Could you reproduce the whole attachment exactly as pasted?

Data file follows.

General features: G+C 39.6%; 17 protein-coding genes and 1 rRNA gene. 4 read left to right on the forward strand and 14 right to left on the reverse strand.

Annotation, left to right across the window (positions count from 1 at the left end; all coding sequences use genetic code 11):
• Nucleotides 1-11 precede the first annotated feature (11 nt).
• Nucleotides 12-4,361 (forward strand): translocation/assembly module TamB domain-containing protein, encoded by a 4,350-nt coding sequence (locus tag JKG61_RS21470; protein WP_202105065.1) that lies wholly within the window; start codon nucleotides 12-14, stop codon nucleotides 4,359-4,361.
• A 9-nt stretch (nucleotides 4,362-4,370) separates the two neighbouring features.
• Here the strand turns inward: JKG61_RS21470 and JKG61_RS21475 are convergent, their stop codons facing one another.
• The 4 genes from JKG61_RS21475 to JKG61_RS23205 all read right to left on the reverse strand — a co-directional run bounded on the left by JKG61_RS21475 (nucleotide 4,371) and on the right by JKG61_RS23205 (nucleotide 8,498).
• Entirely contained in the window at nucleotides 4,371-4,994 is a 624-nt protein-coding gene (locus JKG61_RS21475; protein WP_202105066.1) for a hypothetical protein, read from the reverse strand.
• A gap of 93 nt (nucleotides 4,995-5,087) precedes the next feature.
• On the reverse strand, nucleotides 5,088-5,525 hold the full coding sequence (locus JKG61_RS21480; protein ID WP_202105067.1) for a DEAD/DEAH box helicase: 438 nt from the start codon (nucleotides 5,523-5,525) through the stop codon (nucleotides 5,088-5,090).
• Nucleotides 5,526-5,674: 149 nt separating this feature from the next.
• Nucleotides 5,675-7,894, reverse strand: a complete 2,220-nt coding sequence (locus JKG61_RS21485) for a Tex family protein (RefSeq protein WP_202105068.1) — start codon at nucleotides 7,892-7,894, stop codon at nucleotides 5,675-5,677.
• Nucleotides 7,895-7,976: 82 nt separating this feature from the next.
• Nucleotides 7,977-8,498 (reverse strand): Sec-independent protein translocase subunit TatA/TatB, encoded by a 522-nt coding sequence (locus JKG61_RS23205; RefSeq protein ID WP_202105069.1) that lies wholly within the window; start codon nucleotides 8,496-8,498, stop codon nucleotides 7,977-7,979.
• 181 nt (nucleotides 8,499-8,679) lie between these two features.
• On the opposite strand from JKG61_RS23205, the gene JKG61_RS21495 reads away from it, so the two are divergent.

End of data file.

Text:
General features: G+C 39.6%; 17 protein-coding genes and 1 rRNA gene. 4 read left to right on the forward strand and 14 right to left on the reverse strand.

Annotation, left to right across the window (positions count from 1 at the left end; all coding sequences use genetic code 11):
• Nucleotides 1-11 precede the first annotated feature (11 nt).
• Nucleotides 12-4,361 (forward strand): translocation/assembly module TamB domain-containing protein, encoded by a 4,350-nt coding sequence (locus tag JKG61_RS21470; protein WP_202105065.1) that lies wholly within the window; start codon nucleotides 12-14, stop codon nucleotides 4,359-4,361.
• A 9-nt stretch (nucleotides 4,362-4,370) separates the two neighbouring features.
• Here the strand turns inward: JKG61_RS21470 and JKG61_RS21475 are convergent, their stop codons facing one another.
• The 4 genes from JKG61_RS21475 to JKG61_RS23205 all read right to left on the reverse strand — a co-directional run bounded on the left by JKG61_RS21475 (nucleotide 4,371) and on the right by JKG61_RS23205 (nucleotide 8,498).
• Entirely contained in the window at nucleotides 4,371-4,994 is a 624-nt protein-coding gene (locus JKG61_RS21475; protein WP_202105066.1) for a hypothetical protein, read from the reverse strand.
• A gap of 93 nt (nucleotides 4,995-5,087) precedes the next feature.
• On the reverse strand, nucleotides 5,088-5,525 hold the full coding sequence (locus JKG61_RS21480; protein ID WP_202105067.1) for a DEAD/DEAH box helicase: 438 nt from the start codon (nucleotides 5,523-5,525) through the stop codon (nucleotides 5,088-5,090).
• Nucleotides 5,526-5,674: 149 nt separating this feature from the next.
• Nucleotides 5,675-7,894, reverse strand: a complete 2,220-nt coding sequence (locus JKG61_RS21485) for a Tex family protein (RefSeq protein WP_202105068.1) — start codon at nucleotides 7,892-7,894, stop codon at nucleotides 5,675-5,677.
• Nucleotides 7,895-7,976: 82 nt separating this feature from the next.
• Nucleotides 7,977-8,498 (reverse strand): Sec-independent protein translocase subunit TatA/TatB, encoded by a 522-nt coding sequence (locus JKG61_RS23205; RefSeq protein ID WP_202105069.1) that lies wholly within the window; start codon nucleotides 8,496-8,498, stop codon nucleotides 7,977-7,979.
• 181 nt (nucleotides 8,499-8,679) lie between these two features.
• On the opposite strand from JKG61_RS23205, the gene JKG61_RS21495 reads away from it, so the two are divergent.